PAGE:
High-Fructose Corn Syrup Boosts Tumor Growth in Mice

High-Fructose Corn Syrup Boosts Tumor Growth in Mice

High-fructose corn syrup is the latest nutritional demon. In any given week, you can see a wrestling match between HFC and gluten for the worst thing in the world.

Some people say it's overblown, and just like anything, moderation is the key. 

A new study from the Baylor College of Medicine suggests that might not be the case.

Researchers found that consuming a modest amount of HFC sweetened beverages, about the equivalent of a 12 ounce soda in humans, accelerates the growth of intestinal tumors in mice models even independent of obesity.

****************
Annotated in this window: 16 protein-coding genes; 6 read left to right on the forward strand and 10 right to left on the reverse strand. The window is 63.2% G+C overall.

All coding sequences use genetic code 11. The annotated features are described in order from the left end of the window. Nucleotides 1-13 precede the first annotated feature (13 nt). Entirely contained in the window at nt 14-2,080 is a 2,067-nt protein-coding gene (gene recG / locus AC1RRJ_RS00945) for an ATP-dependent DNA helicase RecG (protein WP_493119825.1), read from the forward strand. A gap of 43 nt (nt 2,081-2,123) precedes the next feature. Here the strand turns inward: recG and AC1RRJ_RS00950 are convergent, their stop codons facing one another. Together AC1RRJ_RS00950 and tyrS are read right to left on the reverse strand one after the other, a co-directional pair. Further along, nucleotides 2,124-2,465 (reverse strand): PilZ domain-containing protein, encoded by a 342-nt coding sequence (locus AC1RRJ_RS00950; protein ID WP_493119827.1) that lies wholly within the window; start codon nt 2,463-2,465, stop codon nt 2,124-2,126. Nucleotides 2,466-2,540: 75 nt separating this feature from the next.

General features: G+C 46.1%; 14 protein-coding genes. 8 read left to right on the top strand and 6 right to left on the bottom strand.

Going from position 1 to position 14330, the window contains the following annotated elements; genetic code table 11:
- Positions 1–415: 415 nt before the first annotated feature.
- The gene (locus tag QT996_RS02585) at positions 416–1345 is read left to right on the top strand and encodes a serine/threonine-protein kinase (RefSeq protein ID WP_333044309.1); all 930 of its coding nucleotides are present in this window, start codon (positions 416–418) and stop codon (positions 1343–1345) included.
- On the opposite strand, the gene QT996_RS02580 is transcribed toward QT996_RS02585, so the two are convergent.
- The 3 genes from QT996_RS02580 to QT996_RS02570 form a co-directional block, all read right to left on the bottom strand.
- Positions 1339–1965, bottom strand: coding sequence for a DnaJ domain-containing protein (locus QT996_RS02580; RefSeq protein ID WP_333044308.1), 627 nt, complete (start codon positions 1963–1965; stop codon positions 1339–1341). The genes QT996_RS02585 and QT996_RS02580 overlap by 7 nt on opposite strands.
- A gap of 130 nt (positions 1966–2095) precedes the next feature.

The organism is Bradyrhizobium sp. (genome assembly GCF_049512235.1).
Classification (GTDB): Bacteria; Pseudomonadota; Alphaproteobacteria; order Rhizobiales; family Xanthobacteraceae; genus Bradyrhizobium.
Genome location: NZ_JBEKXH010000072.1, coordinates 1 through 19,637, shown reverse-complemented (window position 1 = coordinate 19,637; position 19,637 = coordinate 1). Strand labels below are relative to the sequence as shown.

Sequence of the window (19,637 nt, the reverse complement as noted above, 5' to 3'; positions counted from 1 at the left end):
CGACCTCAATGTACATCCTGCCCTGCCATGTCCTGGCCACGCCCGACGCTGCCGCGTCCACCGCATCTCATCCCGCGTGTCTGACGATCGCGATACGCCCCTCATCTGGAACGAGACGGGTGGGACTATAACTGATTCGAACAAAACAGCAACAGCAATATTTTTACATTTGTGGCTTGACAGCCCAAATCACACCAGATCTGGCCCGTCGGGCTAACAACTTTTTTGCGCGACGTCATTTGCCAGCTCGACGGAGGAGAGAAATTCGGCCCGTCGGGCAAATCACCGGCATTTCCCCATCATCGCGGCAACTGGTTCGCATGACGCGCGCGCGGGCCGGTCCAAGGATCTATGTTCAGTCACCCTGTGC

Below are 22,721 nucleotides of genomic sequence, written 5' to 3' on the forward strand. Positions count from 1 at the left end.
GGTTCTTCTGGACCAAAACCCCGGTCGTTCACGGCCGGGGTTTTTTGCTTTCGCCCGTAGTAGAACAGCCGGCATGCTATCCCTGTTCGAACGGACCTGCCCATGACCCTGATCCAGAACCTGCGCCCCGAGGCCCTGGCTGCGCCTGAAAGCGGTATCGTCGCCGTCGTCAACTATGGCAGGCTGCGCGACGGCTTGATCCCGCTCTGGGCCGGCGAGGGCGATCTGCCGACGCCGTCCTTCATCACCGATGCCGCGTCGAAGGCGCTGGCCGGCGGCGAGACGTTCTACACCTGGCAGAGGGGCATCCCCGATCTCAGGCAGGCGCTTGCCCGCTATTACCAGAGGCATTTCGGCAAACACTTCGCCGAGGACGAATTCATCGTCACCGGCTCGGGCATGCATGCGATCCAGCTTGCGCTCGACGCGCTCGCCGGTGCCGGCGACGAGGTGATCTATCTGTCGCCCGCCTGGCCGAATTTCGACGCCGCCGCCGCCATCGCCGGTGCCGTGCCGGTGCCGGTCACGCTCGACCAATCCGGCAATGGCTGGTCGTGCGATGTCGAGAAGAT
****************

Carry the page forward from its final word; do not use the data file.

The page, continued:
"An increasing number of observational studies have raised awareness of the association between consuming sugary drinks, obesity and the risk of colorectal cancer." - Dr. Jihye Yun

Researchers first generated a mouse model of colon cancer by deleting the APC gene. Deletion of this gene mimics early stage colon cancer.

The scientists then provided a water bottle which was sweetened with HFC (25% of the drink).

After two months, the APC deleted mice developed larger and higher grade tumors than the control group.

Turns out sugary drinks are killing you in more ways than one.

Now, it's obvious to point out that this is a mouse model, and more research is needed, especially in human studies, but the thrust of this research is clear and echoes something we've said for a long time:


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